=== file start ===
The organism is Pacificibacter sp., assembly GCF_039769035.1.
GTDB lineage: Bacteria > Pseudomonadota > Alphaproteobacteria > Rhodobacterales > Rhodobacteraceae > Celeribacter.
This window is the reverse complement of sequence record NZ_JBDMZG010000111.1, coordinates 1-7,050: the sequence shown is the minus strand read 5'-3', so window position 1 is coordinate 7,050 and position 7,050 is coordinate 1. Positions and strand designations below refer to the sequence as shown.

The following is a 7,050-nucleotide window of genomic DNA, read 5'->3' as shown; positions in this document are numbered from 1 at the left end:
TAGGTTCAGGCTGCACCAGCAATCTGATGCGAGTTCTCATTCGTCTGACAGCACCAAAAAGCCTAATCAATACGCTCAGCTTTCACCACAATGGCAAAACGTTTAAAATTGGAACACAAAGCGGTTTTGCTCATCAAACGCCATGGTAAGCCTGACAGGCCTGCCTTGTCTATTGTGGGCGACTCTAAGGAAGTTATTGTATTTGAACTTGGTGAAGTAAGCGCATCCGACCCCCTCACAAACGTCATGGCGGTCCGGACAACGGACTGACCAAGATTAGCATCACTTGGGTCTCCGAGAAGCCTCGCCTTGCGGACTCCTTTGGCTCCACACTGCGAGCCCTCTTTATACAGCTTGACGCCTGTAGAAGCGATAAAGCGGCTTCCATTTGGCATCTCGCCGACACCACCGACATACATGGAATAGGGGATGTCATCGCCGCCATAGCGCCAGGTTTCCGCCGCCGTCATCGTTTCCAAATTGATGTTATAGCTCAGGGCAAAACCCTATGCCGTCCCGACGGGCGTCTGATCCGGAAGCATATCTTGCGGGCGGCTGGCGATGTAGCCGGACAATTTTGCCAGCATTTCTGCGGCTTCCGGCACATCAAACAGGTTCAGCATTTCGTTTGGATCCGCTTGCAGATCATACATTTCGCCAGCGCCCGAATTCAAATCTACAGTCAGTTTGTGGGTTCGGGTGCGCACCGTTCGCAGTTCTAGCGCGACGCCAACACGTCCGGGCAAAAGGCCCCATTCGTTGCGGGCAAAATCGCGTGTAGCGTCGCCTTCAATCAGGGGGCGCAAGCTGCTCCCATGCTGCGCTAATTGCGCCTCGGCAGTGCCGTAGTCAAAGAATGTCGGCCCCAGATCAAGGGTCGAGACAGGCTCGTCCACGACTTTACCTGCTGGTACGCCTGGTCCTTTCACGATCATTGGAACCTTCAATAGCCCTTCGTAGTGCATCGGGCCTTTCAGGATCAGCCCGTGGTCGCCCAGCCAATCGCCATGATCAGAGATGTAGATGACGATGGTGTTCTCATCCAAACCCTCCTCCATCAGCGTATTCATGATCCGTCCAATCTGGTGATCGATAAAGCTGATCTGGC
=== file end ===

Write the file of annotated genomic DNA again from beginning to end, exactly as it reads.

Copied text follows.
The organism is Pacificibacter sp., assembly GCF_039769035.1.
GTDB lineage: Bacteria > Pseudomonadota > Alphaproteobacteria > Rhodobacterales > Rhodobacteraceae > Celeribacter.
This window is the reverse complement of sequence record NZ_JBDMZG010000111.1, coordinates 1-7,050: the sequence shown is the minus strand read 5'-3', so window position 1 is coordinate 7,050 and position 7,050 is coordinate 1. Positions and strand designations below refer to the sequence as shown.

The following is a 7,050-nucleotide window of genomic DNA, read 5'->3' as shown; positions in this document are numbered from 1 at the left end:
TAGGTTCAGGCTGCACCAGCAATCTGATGCGAGTTCTCATTCGTCTGACAGCACCAAAAAGCCTAATCAATACGCTCAGCTTTCACCACAATGGCAAAACGTTTAAAATTGGAACACAAAGCGGTTTTGCTCATCAAACGCCATGGTAAGCCTGACAGGCCTGCCTTGTCTATTGTGGGCGACTCTAAGGAAGTTATTGTATTTGAACTTGGTGAAGTAAGCGCATCCGACCCCCTCACAAACGTCATGGCGGTCCGGACAACGGACTGACCAAGATTAGCATCACTTGGGTCTCCGAGAAGCCTCGCCTTGCGGACTCCTTTGGCTCCACACTGCGAGCCCTCTTTATACAGCTTGACGCCTGTAGAAGCGATAAAGCGGCTTCCATTTGGCATCTCGCCGACACCACCGACATACATGGAATAGGGGATGTCATCGCCGCCATAGCGCCAGGTTTCCGCCGCCGTCATCGTTTCCAAATTGATGTTATAGCTCAGGGCAAAACCCTATGCCGTCCCGACGGGCGTCTGATCCGGAAGCATATCTTGCGGGCGGCTGGCGATGTAGCCGGACAATTTTGCCAGCATTTCTGCGGCTTCCGGCACATCAAACAGGTTCAGCATTTCGTTTGGATCCGCTTGCAGATCATACATTTCGCCAGCGCCCGAATTCAAATCTACAGTCAGTTTGTGGGTTCGGGTGCGCACCGTTCGCAGTTCTAGCGCGACGCCAACACGTCCGGGCAAAAGGCCCCATTCGTTGCGGGCAAAATCGCGTGTAGCGTCGCCTTCAATCAGGGGGCGCAAGCTGCTCCCATGCTGCGCTAATTGCGCCTCGGCAGTGCCGTAGTCAAAGAATGTCGGCCCCAGATCAAGGGTCGAGACAGGCTCGTCCACGACTTTACCTGCTGGTACGCCTGGTCCTTTCACGATCATTGGAACCTTCAATAGCCCTTCGTAGTGCATCGGGCCTTTCAGGATCAGCCCGTGGTCGCCCAGCCAATCGCCATGATCAGAGATGTAGATGACGATGGTGTTCTCATCCAAACCCTCCTCCATCAGCGTATTCATGATCCGTCCAATCTGGTGATCGATAAAGCTGATCTGGC